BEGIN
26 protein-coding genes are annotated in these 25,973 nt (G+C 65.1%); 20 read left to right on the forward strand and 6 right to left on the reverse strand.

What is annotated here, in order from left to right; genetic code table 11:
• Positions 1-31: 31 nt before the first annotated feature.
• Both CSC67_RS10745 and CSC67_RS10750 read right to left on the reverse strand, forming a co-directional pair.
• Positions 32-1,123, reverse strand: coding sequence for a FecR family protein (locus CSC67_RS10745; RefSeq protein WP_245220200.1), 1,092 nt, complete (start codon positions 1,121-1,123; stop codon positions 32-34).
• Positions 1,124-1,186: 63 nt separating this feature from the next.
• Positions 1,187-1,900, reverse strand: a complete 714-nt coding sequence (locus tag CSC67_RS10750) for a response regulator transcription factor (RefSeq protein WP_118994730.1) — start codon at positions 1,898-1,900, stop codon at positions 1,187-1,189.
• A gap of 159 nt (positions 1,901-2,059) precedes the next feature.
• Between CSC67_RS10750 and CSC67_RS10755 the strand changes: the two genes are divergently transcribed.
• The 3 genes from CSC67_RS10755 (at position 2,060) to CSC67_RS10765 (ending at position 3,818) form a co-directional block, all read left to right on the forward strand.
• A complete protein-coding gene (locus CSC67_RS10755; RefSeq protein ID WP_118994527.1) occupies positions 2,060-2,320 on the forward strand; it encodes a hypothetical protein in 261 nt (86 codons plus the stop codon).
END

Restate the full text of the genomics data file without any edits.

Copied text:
26 protein-coding genes are annotated in these 25,973 nt (G+C 65.1%); 20 read left to right on the forward strand and 6 right to left on the reverse strand.

What is annotated here, in order from left to right; genetic code table 11:
• Positions 1-31: 31 nt before the first annotated feature.
• Both CSC67_RS10745 and CSC67_RS10750 read right to left on the reverse strand, forming a co-directional pair.
• Positions 32-1,123, reverse strand: coding sequence for a FecR family protein (locus CSC67_RS10745; RefSeq protein WP_245220200.1), 1,092 nt, complete (start codon positions 1,121-1,123; stop codon positions 32-34).
• Positions 1,124-1,186: 63 nt separating this feature from the next.
• Positions 1,187-1,900, reverse strand: a complete 714-nt coding sequence (locus tag CSC67_RS10750) for a response regulator transcription factor (RefSeq protein WP_118994730.1) — start codon at positions 1,898-1,900, stop codon at positions 1,187-1,189.
• A gap of 159 nt (positions 1,901-2,059) precedes the next feature.
• Between CSC67_RS10750 and CSC67_RS10755 the strand changes: the two genes are divergently transcribed.
• The 3 genes from CSC67_RS10755 (at position 2,060) to CSC67_RS10765 (ending at position 3,818) form a co-directional block, all read left to right on the forward strand.
• A complete protein-coding gene (locus CSC67_RS10755; RefSeq protein ID WP_118994527.1) occupies positions 2,060-2,320 on the forward strand; it encodes a hypothetical protein in 261 nt (86 codons plus the stop codon).